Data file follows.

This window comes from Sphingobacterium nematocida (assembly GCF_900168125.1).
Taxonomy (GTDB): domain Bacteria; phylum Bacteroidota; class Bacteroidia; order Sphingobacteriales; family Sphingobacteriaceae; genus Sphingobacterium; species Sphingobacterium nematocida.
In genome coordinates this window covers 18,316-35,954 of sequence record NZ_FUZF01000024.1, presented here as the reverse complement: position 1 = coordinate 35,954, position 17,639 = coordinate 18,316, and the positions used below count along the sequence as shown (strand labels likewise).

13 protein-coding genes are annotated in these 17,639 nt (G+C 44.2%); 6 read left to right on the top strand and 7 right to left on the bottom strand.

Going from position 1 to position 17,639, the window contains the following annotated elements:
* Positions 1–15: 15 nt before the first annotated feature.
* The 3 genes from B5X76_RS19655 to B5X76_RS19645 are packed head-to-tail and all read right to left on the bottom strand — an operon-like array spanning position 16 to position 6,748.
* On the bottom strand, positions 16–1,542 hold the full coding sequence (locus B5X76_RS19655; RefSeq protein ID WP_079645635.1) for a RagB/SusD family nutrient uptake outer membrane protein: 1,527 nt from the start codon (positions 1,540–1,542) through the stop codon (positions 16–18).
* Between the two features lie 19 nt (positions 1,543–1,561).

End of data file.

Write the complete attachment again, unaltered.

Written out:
This window comes from Sphingobacterium nematocida (assembly GCF_900168125.1).
Taxonomy (GTDB): domain Bacteria; phylum Bacteroidota; class Bacteroidia; order Sphingobacteriales; family Sphingobacteriaceae; genus Sphingobacterium; species Sphingobacterium nematocida.
In genome coordinates this window covers 18,316-35,954 of sequence record NZ_FUZF01000024.1, presented here as the reverse complement: position 1 = coordinate 35,954, position 17,639 = coordinate 18,316, and the positions used below count along the sequence as shown (strand labels likewise).

13 protein-coding genes are annotated in these 17,639 nt (G+C 44.2%); 6 read left to right on the top strand and 7 right to left on the bottom strand.

Going from position 1 to position 17,639, the window contains the following annotated elements:
* Positions 1–15: 15 nt before the first annotated feature.
* The 3 genes from B5X76_RS19655 to B5X76_RS19645 are packed head-to-tail and all read right to left on the bottom strand — an operon-like array spanning position 16 to position 6,748.
* On the bottom strand, positions 16–1,542 hold the full coding sequence (locus B5X76_RS19655; RefSeq protein ID WP_079645635.1) for a RagB/SusD family nutrient uptake outer membrane protein: 1,527 nt from the start codon (positions 1,540–1,542) through the stop codon (positions 16–18).
* Between the two features lie 19 nt (positions 1,543–1,561).